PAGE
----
“Most of the forest areas surrounding the Sinharaja are to be annexed to the Forest Reserve because they are an important part of the forest network. These unscrupulous businessmen and politicians supporting them are attempting to carve out as much land as possible before these areas receive protected status. They are also doing their best to delay the declaration of these lands as protected areas.”

Chamikara said that the Central Environmental Authority (CEA) had the power to take action against those who carried out such illegal activities.

According to Section 23 (a.) (a.) of the National Environmental Act, when a project is carried out without environmental clearance, the CEA can produce such people before a magistrate’s court. If found guilty, a person can be fined up to Rs. 15,000 or imprisoned up to two years or subjected to both.

Chamikara said: “According to Article 27(14) of Chapter VI of the Sri Lankan constitution the state shall protect, preserve and improve the environment for the benefit of the community.” However, the CEA seems to have no interest in taking action against those who are building these hotels illegally. This is CEA’s attitude to almost all major environmental destruction that seems to be taking place these days.

“The government is silent when the Sinharaja forest is degraded and elephant corridors are closed by businessmen. The right to land seems to be a right reserved only for businessmen. We have the right to oppose these under article 28. (f) of the Constitution which states that we have a fundamental duty ‘to protect nature and conserve its riches.’ Article 28. (e) states that we also have a fundamental duty ‘to respect the rights and freedoms of others.’ Thus, we, the citizens have the right to oppose the illegal use of natural resources by powerful businessmen. If we do not oppose these moves as citizens, powerful businessmen will take over all our natural assets like they are doing at Sinharaja.”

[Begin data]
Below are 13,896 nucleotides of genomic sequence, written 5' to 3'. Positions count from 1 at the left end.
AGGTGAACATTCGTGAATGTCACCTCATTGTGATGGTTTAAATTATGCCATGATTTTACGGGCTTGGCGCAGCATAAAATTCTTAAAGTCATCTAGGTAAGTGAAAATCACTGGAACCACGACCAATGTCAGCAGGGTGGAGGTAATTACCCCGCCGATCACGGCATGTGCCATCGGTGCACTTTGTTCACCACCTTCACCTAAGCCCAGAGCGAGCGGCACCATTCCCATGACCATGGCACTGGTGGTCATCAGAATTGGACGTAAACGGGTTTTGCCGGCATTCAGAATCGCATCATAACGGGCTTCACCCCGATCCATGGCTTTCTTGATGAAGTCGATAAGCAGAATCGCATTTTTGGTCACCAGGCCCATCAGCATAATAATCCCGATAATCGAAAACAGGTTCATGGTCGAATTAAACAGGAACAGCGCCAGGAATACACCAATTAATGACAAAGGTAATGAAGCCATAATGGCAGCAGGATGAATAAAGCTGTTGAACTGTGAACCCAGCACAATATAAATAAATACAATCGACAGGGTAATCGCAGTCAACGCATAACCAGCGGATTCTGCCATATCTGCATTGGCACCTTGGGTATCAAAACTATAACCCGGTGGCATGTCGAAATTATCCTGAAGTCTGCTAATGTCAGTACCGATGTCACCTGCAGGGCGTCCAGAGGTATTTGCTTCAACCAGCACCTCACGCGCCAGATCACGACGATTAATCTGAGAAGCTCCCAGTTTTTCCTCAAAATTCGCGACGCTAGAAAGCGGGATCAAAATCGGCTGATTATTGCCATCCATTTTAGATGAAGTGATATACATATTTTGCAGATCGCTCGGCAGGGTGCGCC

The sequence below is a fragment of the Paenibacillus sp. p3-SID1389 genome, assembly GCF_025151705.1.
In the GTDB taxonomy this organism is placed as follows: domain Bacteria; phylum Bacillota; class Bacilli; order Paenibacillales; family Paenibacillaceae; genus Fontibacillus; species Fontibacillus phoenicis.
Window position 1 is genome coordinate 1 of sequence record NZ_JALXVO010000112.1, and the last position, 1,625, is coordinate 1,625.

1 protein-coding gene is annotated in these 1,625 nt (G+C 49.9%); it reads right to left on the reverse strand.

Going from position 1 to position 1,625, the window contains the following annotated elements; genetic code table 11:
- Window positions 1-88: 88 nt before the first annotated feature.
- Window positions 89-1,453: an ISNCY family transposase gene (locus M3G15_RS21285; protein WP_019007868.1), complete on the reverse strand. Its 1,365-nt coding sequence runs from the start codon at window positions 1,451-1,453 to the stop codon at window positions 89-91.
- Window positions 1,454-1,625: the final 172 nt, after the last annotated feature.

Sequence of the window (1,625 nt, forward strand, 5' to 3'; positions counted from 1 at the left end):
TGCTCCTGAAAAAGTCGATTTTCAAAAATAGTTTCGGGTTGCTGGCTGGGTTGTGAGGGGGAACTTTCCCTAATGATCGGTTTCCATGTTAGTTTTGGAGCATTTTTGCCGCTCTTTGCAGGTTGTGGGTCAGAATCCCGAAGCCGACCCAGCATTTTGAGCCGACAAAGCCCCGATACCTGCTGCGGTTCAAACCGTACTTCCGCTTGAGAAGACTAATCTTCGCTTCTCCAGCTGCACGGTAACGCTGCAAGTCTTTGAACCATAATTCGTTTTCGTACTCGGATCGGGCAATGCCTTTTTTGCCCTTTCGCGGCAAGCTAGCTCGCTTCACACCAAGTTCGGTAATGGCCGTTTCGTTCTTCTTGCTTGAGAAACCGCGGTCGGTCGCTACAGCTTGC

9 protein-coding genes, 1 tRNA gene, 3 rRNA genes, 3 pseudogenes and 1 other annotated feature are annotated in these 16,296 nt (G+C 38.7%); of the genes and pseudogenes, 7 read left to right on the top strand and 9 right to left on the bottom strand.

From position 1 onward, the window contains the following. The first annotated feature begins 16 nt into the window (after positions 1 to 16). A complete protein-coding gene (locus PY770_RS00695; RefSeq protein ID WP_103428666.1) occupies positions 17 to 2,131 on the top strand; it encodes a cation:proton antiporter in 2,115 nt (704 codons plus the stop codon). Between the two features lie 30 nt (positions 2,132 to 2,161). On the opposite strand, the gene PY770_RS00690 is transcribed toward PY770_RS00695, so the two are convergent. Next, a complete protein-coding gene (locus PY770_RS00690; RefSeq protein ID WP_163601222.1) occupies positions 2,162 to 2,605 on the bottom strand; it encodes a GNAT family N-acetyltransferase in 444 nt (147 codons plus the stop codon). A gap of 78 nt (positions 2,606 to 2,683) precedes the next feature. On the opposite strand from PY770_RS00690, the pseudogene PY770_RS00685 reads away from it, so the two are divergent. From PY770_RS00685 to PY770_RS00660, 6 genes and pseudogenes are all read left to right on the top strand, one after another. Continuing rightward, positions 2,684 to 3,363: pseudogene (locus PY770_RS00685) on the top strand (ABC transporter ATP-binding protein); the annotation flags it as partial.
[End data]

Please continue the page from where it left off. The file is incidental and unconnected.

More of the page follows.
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RDHS predicts Coronavirus spike in Jaffna over the weekend

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By Dinasena Ratugamage

There might be a spike in COVID-19 cases in Jaffna this weekend, A.

Kethiswaran, Regional Director Health Services told the media yesterday. Dr. Kethiswaran made the prediction after 26 new cases were detected in Jaffna.

A large number of COVID-19 cases had been reported from Jaffna in the past few weeks. Thus, the people should adhere to health guidelines. If people did not follow the guidelines, there would be a spike in cases and then some places would have to be locked down, he said.